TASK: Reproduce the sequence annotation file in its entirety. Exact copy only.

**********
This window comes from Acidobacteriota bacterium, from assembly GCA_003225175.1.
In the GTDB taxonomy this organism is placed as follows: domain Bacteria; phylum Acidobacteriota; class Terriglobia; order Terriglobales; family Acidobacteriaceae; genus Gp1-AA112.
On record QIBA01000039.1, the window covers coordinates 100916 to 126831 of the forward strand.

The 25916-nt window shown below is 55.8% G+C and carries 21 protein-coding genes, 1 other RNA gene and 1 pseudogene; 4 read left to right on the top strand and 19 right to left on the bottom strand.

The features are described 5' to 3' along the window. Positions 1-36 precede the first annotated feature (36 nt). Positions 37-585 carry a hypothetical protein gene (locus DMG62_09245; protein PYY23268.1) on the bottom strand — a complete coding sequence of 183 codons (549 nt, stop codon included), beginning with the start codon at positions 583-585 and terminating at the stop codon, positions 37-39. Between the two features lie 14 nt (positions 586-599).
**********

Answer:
This window comes from Acidobacteriota bacterium, from assembly GCA_003225175.1.
In the GTDB taxonomy this organism is placed as follows: domain Bacteria; phylum Acidobacteriota; class Terriglobia; order Terriglobales; family Acidobacteriaceae; genus Gp1-AA112.
On record QIBA01000039.1, the window covers coordinates 100916 to 126831 of the forward strand.

The 25916-nt window shown below is 55.8% G+C and carries 21 protein-coding genes, 1 other RNA gene and 1 pseudogene; 4 read left to right on the top strand and 19 right to left on the bottom strand.

The features are described 5' to 3' along the window. Positions 1-36 precede the first annotated feature (36 nt). Positions 37-585 carry a hypothetical protein gene (locus DMG62_09245; protein PYY23268.1) on the bottom strand — a complete coding sequence of 183 codons (549 nt, stop codon included), beginning with the start codon at positions 583-585 and terminating at the stop codon, positions 37-39. Between the two features lie 14 nt (positions 586-599).